Pieter Jansz. van Ruyven (Delft 1651-1719 Delft) Dune landscape with willow trees, a heron, frog, avocet and ducks

Pieter Jansz. van Ruijven was the son of well to do parents, the wood merchant Jan Harmensz. van Ruijven and Christina Willemsd. Delff, granddaughter to Jacob Willemsz. Delff and Michiel Jansz. Van Mierevelt. He also was a distant cousin of Pieter Claesz. Van Ruijven, the famous patron of Johannes Vermeer.[1][2]

Pieter was a pupil of Jacob Jordaens, as can be clearly seen from the until recently only known existing drawing by van Ruyven, present in the coll. Musée des Beaux-Arts, Rennes, The woman taken into Adultery.[3]

He painted the triumphal arches for King Willem III and Mary Stuart on their visit to the The Hague in 1691 and important commissions for Royal Palace het Loo as well. Being a versatile artist he painted patriciers potraits, ceiling paintings, dessus-de-portes and wallpaintings. His earliest portraits depict the mayor of Delft Franco van Bleijswijck and his wife Anna van Hogenhouck (1673) followd by his self-portrait dated 1679, preserved in the coll. Museum de Fundatie, Zwolle.[4]

Many of Pieter’s paintings are after designs and commissioned by the French architect Daniël Marot (1644-1732). Also should be mentioned the ceiling paintings depicting the four continents for the town house of Pieter de la Court van der Voort. The Rijksmuseum Amsterdam preserves a landscape with a rooster, chickens and a duck, which seems inspired by Melchior d’Hondecoeter and Jan Baptist Weenix.[5]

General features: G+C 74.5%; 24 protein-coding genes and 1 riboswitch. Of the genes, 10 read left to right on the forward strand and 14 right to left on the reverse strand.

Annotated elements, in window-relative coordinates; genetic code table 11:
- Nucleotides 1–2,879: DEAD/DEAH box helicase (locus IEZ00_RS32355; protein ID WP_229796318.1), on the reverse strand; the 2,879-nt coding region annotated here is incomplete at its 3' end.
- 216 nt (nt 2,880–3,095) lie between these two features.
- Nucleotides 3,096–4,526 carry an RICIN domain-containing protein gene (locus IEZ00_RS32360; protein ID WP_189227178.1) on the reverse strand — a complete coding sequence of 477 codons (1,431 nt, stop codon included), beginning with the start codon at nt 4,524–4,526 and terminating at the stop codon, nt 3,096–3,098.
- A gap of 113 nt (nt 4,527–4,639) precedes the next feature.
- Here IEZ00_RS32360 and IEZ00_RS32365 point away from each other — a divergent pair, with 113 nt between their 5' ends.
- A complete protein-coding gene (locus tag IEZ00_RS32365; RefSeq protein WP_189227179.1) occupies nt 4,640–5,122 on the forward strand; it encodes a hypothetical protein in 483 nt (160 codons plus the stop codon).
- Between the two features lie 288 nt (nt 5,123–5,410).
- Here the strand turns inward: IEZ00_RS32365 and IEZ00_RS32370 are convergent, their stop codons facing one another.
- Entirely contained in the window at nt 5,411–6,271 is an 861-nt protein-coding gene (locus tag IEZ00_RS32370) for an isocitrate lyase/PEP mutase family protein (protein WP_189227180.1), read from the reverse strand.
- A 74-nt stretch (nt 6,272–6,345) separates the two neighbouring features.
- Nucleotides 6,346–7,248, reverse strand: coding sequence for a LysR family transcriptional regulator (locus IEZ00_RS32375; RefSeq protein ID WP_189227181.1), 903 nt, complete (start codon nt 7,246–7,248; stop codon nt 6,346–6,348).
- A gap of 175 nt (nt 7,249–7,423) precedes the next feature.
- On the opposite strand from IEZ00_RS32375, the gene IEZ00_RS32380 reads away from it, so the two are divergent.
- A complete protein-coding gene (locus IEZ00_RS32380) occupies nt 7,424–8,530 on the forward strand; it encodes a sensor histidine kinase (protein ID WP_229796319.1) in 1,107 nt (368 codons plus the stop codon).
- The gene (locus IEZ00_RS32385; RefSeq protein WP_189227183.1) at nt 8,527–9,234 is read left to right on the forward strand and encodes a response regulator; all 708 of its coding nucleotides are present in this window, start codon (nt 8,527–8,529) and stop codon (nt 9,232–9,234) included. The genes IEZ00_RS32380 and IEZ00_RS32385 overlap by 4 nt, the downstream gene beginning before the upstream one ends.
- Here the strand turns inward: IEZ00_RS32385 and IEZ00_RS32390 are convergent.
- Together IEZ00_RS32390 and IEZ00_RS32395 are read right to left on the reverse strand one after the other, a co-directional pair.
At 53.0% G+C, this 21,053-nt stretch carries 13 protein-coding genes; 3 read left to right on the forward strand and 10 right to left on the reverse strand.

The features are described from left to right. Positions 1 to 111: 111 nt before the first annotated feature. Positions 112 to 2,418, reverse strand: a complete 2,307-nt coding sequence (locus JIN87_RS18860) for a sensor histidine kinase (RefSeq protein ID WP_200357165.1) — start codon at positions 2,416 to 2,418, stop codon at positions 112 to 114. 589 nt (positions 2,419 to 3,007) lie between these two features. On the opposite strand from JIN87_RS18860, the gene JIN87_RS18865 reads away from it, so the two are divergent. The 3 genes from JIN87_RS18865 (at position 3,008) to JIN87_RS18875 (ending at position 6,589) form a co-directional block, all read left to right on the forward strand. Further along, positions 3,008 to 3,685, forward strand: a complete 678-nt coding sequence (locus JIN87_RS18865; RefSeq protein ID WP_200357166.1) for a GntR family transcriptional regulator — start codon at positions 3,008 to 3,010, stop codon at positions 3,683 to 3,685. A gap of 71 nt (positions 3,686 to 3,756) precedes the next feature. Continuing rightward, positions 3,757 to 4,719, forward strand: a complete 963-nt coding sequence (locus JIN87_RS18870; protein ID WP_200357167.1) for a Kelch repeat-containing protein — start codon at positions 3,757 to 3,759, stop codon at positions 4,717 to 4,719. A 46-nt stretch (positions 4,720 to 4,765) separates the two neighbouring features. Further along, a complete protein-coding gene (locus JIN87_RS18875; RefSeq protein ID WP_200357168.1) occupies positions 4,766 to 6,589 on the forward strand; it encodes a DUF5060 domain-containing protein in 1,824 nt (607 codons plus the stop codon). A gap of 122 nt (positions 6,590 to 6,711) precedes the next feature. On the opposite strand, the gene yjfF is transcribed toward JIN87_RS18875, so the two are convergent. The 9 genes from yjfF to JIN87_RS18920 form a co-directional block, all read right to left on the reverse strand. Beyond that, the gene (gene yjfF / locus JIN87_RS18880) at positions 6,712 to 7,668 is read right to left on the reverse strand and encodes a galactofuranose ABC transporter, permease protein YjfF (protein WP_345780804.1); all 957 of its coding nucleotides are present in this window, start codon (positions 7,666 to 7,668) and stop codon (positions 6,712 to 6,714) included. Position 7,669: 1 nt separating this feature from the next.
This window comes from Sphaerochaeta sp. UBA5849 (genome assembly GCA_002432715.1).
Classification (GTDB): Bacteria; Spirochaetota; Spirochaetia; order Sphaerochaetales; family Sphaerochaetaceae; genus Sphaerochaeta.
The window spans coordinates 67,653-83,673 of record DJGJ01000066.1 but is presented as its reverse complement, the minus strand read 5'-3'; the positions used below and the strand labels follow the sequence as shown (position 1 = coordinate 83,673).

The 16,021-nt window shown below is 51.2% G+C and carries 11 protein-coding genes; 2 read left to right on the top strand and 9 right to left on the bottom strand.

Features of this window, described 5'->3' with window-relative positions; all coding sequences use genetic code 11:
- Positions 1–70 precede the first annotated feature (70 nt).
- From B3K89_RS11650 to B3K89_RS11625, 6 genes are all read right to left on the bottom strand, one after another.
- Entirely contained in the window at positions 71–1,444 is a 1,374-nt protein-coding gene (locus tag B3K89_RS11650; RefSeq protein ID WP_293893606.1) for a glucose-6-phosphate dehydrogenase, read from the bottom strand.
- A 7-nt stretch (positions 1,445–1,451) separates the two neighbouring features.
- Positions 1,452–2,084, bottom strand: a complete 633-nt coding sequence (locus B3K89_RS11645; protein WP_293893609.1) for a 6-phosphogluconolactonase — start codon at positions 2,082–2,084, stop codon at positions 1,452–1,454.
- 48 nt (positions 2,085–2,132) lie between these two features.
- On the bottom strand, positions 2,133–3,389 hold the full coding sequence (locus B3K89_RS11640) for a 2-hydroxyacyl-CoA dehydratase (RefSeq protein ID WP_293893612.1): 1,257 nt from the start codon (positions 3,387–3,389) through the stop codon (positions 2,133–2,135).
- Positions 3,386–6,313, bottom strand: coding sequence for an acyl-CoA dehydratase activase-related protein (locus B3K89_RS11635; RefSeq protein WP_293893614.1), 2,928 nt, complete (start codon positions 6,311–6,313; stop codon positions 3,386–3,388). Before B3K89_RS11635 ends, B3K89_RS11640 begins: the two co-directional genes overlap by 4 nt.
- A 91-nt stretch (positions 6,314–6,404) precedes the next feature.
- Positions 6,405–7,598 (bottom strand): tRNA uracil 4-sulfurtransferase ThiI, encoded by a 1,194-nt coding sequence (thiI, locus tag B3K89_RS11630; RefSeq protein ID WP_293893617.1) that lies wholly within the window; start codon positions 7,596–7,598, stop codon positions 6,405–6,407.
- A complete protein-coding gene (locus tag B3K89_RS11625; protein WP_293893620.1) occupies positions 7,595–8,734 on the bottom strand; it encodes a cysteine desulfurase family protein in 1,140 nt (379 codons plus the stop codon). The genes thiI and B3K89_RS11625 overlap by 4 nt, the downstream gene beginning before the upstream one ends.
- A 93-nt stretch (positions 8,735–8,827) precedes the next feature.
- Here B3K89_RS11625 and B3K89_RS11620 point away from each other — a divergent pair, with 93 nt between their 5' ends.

Until now, the Rennes drawing was assumed to be the only known drawing by van Ruijven. The recent discovery of the present fully signed and dated drawing is a spectacular and very fine addition to the very small oeuvre by van Ruijven (van der Feltz mentions a total of only twelve known works by the artist). The composition of our drawing strongly influenced by artists like Margaretha de Heer and Jean de la Chambre.

Pieter Jansz. Van Ruyven appears a skillful draughtsman, especially regarding drawing animals. The duck in the lower left corner observes a heron inspecting a frog which gives our drawing a most frolic interaction. The rendering of the reed plumes recalls the style of Abraham Rutgers and comtemporaries.





[1] A.C.A.W. van der Feltz, 'Pieter Jansz. van Ruyven', Antiek 15 (1980-1981). p. 125-132.

[2] Vermeer and the Delft School. The Metropolitan Museum of Art , New York City, 2001-03-08 - 2001-05-27, p. 178, afb. 188.

[3] The woman taken into adultery. Pen and brown ink, black and red chalk, brush and grey-brown ink, 29 x 35 cm. Musée des Beaux-Arts de Rennes, Rennes, inv./cat.nr 79.

[4] Self-potrait (dated 1679). Oil on canvas, 59 x 50 cm. Museum de Fundatie, Zwolle. Inv. Nr. 0000002226

[5] Een haan, een kip en ander pluimvee, Rijksmuseum Amsterdam. Inv. Nr. SK-A-1315

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